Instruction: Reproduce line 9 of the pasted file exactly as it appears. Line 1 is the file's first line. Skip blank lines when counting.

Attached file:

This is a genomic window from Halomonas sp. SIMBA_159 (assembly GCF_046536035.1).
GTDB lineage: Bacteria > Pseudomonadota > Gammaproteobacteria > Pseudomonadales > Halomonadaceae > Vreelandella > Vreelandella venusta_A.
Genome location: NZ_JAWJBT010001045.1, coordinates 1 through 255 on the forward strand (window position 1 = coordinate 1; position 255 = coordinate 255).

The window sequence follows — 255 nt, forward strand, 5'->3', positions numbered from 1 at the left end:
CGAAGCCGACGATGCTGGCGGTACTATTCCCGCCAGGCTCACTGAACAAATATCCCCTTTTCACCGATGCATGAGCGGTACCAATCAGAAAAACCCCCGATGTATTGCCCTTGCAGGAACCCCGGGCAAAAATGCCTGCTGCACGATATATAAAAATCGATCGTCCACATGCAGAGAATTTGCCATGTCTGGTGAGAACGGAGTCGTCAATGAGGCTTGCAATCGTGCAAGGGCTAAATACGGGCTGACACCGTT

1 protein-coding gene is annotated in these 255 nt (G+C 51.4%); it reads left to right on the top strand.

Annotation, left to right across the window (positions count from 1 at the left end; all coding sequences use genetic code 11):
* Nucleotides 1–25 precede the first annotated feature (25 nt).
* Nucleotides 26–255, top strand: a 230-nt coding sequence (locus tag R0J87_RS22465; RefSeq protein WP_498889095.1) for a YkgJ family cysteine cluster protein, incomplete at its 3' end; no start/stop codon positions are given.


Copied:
* Nucleotides 26–255, top strand: a 230-nt coding sequence (locus tag R0J87_RS22465; RefSeq protein WP_498889095.1) for a YkgJ family cysteine cluster protein, incomplete at its 3' end; no start/stop codon positions are given.